Landlord successfully obtains judgment for commercial rent arrears in case involving COVID-19 issues
The first reported judgment has now been handed down in respect of a landlord’s claim for commercial rent arrears concerning issues raised in a tenant’s defence as a result of the COVID-19 pandemic, in the case Commerz Real Investmentgesellschaft mbh v TFS Stores Limited  EWHC 863 (Ch).
The landlord sued TFS for non-payment of rent and service charge accruing during the period of lockdown in relation to its premises at Westfield Shopping Centre in London. TFS’ defence was three fold – first that the claim was issued prematurely and contrary to the Code of Practice for Commercial Property Relationships During the COVID-19 Pandemic, second that the claim was a means of circumventing the measures put in place by the government to protect commercial tenants and prevent landlords from using certain remedies available to it such as forfeiture and winding up petitions, and thirdly that the landlord was in breach of its insuring covenant as it should have insured against loss of rent as a result of a forced closures and/or denial of access due to notifiable disease and/or government action (and the rent cesser clause would be triggered as a result of damage caused by an insured risk).
The landlord applied for summary judgment and succeeded. In respect of the first point, the court said the landlord was not in breach of the Code of Practice in issuing its claim as the code does not suspend or vary the parties’ obligations under the lease. The Code itself makes clear that it “is a voluntary code and does not change the underlying legal relationship or lease contracts between landlord and tenant and any guarantor”.
In respect of the second point, the issuing of a debt claim was not a “loophole” to circumvent the measures brought in by the government to protect tenants, as the government had not altered the ability of a landlord to bring a claim for unpaid rent and service charge.
In relation to the third point regarding insurance, the landlord was not required to insure against a notifiable disease or government action under the terms of the lease. They were not defined as Insured Risks and the landlord is not obliged to insure against any other risks unless it chooses to do so. Further, the landlord is not obliged to insure against the tenant’s loss of business. A policy would cover any loss of business caused to the landlord. The defendant should take out its own insurance policy to protect against its losses. Any claim by the landlord under its policy would therefore be rejected by its insurer on the grounds that the landlord had not suffered a loss to its business. There was no justification for an argument that the landlord must look first to its insurance policy where the rent remained due under the terms of the lease.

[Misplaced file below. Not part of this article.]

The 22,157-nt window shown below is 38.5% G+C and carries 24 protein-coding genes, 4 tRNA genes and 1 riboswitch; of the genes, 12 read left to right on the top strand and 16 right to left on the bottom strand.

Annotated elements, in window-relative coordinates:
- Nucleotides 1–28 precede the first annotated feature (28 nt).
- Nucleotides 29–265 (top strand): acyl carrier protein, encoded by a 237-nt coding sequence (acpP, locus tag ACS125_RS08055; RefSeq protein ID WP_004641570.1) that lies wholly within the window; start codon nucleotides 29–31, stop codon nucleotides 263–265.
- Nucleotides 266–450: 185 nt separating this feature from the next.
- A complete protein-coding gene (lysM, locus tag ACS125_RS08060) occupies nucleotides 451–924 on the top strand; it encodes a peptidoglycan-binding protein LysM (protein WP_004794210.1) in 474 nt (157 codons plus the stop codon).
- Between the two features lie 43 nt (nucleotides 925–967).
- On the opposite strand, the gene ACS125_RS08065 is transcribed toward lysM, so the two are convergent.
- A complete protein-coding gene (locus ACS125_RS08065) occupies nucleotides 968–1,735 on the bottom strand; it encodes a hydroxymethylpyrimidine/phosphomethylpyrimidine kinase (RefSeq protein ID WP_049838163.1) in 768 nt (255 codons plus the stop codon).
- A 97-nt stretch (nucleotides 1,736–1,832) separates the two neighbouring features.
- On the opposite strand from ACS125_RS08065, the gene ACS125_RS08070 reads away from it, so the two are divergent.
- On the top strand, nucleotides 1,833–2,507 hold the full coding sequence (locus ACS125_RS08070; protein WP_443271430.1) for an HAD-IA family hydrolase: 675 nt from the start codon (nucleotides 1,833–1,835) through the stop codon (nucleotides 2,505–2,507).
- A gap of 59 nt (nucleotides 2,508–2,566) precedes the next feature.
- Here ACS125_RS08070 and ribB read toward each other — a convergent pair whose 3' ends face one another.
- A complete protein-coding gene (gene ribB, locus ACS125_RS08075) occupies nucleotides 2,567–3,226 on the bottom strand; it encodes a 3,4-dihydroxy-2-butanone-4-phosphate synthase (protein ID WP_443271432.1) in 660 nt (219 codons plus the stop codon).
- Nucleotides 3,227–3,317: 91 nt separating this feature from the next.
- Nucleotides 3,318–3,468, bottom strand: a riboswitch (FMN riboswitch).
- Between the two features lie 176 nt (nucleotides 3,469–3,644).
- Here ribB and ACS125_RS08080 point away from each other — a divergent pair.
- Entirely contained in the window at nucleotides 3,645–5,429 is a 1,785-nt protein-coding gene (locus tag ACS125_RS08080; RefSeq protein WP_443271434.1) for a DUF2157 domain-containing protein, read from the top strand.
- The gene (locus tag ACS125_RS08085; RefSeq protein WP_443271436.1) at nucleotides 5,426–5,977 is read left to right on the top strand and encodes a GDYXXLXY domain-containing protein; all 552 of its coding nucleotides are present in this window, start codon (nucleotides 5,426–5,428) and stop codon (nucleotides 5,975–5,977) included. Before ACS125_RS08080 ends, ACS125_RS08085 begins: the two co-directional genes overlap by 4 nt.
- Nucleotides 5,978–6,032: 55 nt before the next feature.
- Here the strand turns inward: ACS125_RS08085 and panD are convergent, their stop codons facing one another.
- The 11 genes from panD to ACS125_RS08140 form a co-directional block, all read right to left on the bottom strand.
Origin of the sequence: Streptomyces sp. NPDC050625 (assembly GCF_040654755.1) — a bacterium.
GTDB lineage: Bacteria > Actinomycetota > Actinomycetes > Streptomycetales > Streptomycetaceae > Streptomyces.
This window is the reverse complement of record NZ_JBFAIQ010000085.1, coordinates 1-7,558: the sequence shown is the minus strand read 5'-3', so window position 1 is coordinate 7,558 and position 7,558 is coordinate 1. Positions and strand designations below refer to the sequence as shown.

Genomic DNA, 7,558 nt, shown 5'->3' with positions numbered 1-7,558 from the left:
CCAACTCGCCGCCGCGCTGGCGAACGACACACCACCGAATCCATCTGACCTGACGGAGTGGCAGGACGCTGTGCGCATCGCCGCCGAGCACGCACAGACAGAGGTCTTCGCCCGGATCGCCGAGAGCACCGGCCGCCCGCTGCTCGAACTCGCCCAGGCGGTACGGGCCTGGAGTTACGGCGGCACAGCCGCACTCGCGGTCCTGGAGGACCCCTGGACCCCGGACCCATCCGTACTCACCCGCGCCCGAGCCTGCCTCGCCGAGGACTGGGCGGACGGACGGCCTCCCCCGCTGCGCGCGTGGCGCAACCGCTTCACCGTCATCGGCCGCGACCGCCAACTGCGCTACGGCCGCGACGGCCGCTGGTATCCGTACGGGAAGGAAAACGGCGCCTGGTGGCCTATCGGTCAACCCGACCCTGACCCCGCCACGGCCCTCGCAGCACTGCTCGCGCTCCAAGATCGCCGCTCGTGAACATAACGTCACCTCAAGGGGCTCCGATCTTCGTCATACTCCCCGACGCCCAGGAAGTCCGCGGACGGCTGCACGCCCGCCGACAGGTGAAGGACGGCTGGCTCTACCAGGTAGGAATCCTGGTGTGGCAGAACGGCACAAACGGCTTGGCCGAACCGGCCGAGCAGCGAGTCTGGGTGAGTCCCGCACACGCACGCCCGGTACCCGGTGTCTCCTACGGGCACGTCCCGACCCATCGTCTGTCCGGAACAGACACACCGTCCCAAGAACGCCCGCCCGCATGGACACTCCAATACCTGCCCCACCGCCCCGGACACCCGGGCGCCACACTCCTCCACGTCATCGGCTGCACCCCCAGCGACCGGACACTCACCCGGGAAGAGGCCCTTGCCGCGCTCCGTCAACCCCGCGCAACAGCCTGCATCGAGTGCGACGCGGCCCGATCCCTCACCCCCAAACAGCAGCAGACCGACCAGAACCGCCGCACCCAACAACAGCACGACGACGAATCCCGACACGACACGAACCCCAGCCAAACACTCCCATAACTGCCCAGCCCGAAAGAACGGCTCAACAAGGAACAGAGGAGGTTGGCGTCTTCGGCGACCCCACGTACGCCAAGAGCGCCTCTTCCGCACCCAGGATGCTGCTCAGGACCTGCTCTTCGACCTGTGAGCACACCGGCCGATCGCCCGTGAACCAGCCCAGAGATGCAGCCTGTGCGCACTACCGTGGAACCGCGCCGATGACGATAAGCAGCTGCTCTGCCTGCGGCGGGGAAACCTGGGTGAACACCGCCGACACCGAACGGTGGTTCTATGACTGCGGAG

In any event, the rent cesser clause is not triggered because there has been no physical damage to the property. The rent cesser clause only applied where there had been damage to the property caused by an insured risk. TFS also sought to imply a rent cesser clause where premises were incapable of being kept open contrary to a “keep open” clause in the lease. The judge helpfully commented “The lease apportions risk between the parties and the rent cesser provisions apply exceptionally in the limited circumstances they expressly contemplate, and no further.”
Many landlords have had tenants raising the Code of Practice as a reason not to pay rent and so this judgment is welcome in making clear that the Code of Practice does not alter the obligations in the lease of a tenant to pay rent. This judgment deals with issues raised by tenants regarding the terms of the insurance. Whilst a landlord must insure for the defined Insured Risks, there is no obligation for it to insure for any other risk. Further, the comments regarding rent cesser clauses confirms that the rent cesser provisions should not apply to wider circumstances than it states on the face of it.
The case was determined at summary judgment rather than at trial and so there is scope for arguments to be developed at a full trial in other cases, but there is now some judicial commentary on how cases involving COVID-19 defences may be considered by the courts.
With the moratorium on forfeitures due to end on 30 June 2021, and in light of this judgment, landlords may now see an increased willingness for tenants to pay their rent arrears or at least to reach agreement on the rents.
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The content of this page is a summary of the law in force at the date of publication and is not exhaustive, nor does it contain definitive advice. Specialist legal advice should be sought in relation to any queries that may arise.
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